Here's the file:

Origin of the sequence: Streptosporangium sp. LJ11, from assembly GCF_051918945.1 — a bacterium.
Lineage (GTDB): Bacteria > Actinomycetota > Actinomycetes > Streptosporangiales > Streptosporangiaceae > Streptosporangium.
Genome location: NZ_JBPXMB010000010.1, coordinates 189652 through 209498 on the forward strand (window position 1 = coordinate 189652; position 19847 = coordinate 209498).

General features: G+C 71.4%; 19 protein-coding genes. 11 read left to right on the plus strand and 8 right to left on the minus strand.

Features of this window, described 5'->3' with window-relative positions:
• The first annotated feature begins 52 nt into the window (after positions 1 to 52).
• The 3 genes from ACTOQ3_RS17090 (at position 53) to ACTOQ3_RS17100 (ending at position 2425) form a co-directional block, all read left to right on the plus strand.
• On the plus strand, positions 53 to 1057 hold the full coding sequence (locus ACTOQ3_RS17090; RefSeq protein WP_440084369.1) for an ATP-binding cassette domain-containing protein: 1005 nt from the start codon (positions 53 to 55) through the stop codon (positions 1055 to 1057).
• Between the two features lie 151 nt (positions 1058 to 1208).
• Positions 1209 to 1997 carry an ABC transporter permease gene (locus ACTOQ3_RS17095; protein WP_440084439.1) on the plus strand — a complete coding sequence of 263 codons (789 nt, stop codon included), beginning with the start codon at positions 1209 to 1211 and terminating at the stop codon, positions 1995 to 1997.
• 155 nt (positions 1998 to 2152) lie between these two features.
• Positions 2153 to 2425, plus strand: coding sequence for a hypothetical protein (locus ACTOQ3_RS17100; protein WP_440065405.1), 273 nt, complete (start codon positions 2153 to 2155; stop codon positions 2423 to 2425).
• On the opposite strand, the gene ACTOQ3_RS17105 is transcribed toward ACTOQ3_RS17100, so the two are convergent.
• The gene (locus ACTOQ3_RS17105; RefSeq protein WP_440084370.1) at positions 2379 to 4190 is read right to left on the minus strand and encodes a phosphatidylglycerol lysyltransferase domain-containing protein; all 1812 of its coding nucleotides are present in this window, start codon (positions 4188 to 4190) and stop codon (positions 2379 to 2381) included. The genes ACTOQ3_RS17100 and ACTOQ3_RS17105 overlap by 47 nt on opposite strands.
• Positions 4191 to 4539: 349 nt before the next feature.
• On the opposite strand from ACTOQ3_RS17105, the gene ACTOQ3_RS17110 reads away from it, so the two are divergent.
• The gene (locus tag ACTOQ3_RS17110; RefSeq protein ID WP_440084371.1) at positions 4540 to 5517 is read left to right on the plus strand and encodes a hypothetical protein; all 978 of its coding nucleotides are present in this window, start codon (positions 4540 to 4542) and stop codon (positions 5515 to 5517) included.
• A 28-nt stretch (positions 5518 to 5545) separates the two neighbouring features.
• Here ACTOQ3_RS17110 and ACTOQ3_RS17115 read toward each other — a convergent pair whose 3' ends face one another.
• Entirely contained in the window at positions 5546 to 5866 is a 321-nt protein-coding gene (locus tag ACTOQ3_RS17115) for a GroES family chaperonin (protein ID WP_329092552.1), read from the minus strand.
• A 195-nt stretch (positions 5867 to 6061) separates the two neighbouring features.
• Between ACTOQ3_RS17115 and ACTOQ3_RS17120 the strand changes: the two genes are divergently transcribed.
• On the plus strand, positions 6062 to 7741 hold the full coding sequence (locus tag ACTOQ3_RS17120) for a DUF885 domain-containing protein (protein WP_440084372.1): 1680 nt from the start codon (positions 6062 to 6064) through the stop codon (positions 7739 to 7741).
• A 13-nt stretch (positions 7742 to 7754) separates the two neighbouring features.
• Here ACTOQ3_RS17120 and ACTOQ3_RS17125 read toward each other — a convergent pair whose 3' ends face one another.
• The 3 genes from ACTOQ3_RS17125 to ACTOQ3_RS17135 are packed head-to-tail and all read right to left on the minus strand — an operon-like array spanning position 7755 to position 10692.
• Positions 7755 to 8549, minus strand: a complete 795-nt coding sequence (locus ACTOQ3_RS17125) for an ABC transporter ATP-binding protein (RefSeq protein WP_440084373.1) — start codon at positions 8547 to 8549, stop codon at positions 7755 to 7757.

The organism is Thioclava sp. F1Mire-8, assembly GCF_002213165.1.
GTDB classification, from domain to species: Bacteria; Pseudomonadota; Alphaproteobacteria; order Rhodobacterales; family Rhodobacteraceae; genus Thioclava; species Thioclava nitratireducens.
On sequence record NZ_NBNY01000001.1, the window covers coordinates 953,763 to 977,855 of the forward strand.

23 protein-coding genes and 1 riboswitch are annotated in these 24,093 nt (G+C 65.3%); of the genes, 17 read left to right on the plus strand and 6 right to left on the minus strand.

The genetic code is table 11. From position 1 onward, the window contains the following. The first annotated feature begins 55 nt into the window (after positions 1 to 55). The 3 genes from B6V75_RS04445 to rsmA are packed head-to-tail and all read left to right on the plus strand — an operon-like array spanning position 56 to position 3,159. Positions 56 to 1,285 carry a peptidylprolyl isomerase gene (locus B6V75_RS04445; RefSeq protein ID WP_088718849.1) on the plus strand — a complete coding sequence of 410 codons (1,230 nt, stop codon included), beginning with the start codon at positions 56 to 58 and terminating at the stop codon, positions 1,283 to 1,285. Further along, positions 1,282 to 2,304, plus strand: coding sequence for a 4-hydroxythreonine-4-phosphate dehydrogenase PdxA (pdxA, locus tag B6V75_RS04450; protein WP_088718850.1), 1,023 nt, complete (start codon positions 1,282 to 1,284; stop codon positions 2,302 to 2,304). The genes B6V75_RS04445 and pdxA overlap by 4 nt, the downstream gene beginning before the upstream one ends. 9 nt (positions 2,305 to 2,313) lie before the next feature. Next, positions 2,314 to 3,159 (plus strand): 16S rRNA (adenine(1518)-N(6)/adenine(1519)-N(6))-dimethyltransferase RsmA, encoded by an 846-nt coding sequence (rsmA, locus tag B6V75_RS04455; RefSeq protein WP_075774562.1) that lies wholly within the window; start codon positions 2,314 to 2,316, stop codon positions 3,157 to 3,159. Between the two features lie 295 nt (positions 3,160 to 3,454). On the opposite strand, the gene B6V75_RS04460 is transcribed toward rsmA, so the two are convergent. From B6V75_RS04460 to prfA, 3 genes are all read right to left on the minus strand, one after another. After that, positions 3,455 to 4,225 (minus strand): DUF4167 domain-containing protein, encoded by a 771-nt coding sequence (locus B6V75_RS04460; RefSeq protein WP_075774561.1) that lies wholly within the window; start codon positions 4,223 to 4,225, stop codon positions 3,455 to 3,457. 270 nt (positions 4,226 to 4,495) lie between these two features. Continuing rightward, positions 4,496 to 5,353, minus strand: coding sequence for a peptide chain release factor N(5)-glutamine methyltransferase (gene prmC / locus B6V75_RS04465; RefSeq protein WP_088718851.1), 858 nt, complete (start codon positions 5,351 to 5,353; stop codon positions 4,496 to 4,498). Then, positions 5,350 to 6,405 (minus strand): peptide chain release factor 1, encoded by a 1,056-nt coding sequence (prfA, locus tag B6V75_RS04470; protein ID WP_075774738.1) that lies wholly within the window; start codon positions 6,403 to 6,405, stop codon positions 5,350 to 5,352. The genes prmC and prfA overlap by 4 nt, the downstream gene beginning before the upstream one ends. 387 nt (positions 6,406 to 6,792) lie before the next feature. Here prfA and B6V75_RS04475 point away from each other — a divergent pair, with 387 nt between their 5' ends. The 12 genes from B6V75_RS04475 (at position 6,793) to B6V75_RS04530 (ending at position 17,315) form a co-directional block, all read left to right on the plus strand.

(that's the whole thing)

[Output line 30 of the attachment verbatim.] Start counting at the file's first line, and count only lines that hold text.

On sequence record NZ_NBNY01000001.1, the window covers coordinates 953,763 to 977,855 of the forward strand.